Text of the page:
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Transat turns year ago loss into profit

Dec. 17, 2009, Montreal – Transat A.T. Inc. swung to a profit in the fourth quarter despite lower revenues as the travel company benefited from a dramatic reduction in hotel costs along with other savings.


December 17, 2009
By Melissa Damota

Dec. 17, 2009, Montreal – Transat A.T. Inc. swung to a profit in the fourth quarter despite lower revenues as the travel company benefited from a dramatic reduction in hotel costs along with other savings.

The Montreal-based tourism operator reported net income of $18.1 million or 52 cents per share for the quarter ended Oct. 31. That was up from a year-ago net loss of $82.4 million or $2.54 per share.

Revenues for the quarter totalled $719.7 million, down from $790.4 million last year as it suffered from lower prices and fewer travellers, particularly in it operations in France.

Analysts had expected revenue of $774 million and adjusted earnings of 29 cents, according to estimates compiled by Thomson Reuters.

Transat said its nine per cent decline in revenue was largely due to a decrease in average sale prices and a drop in the number of travellers as a result of a weak economy and the spread of the H1N1 virus.

Lower input costs increased Transat operating margin to 4.9 per cent, well ahead of forecasts of 3.7 per cent as direct costs fell 10.5 per cent to $350.2 million.

The primary reason was a dramatic reduction of hotel costs as the weak economy reduced the number of travellers from the United States and Europe.

Profits have grown in the fourth quarter despite having the same number of customers as last year because of lower input costs, said CEO Jean-Marc Eustache.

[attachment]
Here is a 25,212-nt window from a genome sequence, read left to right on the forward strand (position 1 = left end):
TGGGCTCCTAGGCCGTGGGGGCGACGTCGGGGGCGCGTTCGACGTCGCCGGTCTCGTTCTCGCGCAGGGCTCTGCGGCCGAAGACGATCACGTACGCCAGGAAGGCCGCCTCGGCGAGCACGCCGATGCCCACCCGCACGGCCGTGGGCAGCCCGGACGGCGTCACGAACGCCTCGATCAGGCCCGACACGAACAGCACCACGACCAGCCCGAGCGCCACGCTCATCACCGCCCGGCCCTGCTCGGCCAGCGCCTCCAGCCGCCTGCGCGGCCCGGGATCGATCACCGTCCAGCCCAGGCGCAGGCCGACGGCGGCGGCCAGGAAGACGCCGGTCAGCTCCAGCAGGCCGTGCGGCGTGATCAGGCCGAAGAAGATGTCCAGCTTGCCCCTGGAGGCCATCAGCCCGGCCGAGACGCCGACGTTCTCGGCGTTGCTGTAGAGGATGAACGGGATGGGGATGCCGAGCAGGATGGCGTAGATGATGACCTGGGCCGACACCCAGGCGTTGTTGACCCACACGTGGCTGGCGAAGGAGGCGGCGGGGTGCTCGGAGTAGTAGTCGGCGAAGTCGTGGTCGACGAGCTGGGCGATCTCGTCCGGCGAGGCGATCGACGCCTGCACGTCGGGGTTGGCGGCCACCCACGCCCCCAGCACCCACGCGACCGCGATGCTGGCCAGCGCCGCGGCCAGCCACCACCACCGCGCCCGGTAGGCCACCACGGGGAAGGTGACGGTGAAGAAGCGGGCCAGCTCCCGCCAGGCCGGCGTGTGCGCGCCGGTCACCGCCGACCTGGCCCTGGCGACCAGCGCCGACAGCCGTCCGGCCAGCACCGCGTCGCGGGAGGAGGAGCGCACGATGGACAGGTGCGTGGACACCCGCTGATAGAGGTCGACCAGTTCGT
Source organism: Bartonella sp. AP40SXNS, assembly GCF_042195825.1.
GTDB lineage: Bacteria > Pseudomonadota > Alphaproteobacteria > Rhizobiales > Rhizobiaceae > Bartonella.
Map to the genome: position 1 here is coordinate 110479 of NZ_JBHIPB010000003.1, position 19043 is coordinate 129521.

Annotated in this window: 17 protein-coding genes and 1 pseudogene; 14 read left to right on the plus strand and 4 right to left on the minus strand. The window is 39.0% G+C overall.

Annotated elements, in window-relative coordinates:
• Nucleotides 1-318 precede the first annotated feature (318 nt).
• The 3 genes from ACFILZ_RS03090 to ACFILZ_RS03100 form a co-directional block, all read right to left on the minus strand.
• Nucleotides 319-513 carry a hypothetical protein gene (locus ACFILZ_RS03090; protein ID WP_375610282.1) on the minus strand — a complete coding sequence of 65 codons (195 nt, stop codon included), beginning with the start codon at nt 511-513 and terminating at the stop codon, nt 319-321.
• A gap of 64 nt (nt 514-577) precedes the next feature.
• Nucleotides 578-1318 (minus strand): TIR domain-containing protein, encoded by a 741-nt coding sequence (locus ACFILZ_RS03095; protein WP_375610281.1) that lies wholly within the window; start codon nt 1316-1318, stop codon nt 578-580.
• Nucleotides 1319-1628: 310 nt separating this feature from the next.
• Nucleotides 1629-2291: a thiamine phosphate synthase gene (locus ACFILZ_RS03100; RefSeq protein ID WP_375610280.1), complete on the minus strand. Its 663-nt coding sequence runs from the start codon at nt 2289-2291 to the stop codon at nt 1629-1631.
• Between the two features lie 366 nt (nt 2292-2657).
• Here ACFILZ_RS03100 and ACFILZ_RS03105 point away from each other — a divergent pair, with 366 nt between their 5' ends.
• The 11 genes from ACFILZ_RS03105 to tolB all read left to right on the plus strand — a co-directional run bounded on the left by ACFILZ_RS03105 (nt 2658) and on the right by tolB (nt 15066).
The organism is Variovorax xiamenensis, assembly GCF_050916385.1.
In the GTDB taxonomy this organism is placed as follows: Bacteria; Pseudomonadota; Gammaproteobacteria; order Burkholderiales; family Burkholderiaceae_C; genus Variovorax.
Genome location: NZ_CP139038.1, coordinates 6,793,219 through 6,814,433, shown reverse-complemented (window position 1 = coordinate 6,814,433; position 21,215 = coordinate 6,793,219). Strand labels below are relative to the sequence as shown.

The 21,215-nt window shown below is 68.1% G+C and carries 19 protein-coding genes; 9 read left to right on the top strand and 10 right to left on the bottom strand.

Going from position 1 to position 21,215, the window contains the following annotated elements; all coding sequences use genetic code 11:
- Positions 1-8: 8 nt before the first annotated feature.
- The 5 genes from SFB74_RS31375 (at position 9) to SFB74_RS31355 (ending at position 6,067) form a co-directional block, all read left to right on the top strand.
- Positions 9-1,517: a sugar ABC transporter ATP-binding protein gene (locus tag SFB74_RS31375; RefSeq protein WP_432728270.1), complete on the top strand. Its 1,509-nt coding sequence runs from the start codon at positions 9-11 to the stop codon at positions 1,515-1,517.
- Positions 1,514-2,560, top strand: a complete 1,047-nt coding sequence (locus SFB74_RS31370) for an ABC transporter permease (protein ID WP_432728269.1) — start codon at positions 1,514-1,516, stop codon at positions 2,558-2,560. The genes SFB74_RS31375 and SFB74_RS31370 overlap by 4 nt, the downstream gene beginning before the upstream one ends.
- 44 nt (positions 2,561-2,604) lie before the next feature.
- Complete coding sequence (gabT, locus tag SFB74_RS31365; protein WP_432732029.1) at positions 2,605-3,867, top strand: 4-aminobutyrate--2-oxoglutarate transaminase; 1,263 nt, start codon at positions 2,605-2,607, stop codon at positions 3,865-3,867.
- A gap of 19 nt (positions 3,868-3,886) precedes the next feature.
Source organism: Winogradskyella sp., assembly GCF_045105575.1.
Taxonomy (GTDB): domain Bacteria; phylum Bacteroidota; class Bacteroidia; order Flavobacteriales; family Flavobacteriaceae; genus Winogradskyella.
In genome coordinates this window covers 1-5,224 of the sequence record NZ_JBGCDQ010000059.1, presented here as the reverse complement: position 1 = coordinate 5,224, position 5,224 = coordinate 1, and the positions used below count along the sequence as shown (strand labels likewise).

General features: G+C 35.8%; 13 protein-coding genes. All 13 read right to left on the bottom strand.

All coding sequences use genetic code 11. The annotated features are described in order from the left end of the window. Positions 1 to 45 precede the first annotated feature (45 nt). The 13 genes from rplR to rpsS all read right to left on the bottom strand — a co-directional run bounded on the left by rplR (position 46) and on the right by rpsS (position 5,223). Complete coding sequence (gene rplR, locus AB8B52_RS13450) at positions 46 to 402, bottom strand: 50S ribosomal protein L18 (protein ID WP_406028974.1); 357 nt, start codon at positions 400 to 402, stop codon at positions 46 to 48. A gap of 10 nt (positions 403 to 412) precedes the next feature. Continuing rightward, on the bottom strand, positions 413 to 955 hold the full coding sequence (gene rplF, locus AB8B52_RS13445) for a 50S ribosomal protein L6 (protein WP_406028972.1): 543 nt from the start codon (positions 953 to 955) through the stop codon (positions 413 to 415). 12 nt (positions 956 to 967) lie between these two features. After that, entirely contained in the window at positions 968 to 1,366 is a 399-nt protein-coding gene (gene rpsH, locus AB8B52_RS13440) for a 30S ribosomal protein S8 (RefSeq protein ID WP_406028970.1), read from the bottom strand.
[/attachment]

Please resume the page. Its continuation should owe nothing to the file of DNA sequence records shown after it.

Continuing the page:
"Input costs have been going down for the entire industry and at Transat we have been able to reduce our input costs maybe more than others,'' he said Thursday during a conference call.

The deal with CanJet Airlines to use around 14 fuel-efficient Boeing 737s saved $5 million in flying costs last summer and those savings are expected to increase substantially  over the busier winter season. Fuel prices are also down and Transat has cut administrative overhead expenses.

Eustache said much of the margin gains are sustainable but that the company will reduce capacity to preserve profits if demand slows in the winter months. "If it is necessary we will have less capacity to be sure that at the end of the day we improve our bottom line,'' he said.

While most competitors are acting responsibly by not increasing capacity, Eustache said Air Canada Vacations and WestJet Vacations have been adding seats unnecessarily.

"It's because of guys like that we don't make the money that we should make,'' he said.

David Newman of National Bank Financial said Transat's annual
cost savings could total $30 million to $40 million.

"We believe the cost savings achieved by Transat lead to a more favourable outlook'' for the company, he said, raising his price target for its stock by $3 to $23.

On the Toronto Stock Exchange, Transat's shares soared nearly nine per cent, gaining $1.57 at $19.16 in early afternoon trading Thursday.

The company's revenue from its North American business units went down 10 per cent during the fourth quarter largely due to a drop in sale prices and a decline in volume. Transat said the volume decline came from a reduction in European sales of travel to Canadian destinations.

Revenues for European business units, generated by sales in Europe and Canada, decreased nearly eight per cent in the fourth quarter despite a slight increase in the number of travellers.

For the fiscal year, Transat posted revenues of $3.55 billion, an increase of one per cent from $3.51 billion in 2008.

Annual net income was $61.8 million or $1.85 per share, compared to a net loss of $49.4 million or $1.49 per share in 2008.

Transat said reservations from Canada to sunny destinations for winter 2010 were lower than year-ago levels, leading the company to reduce capacity by nine per cent in the first quarter of 2010 to protect its load factors.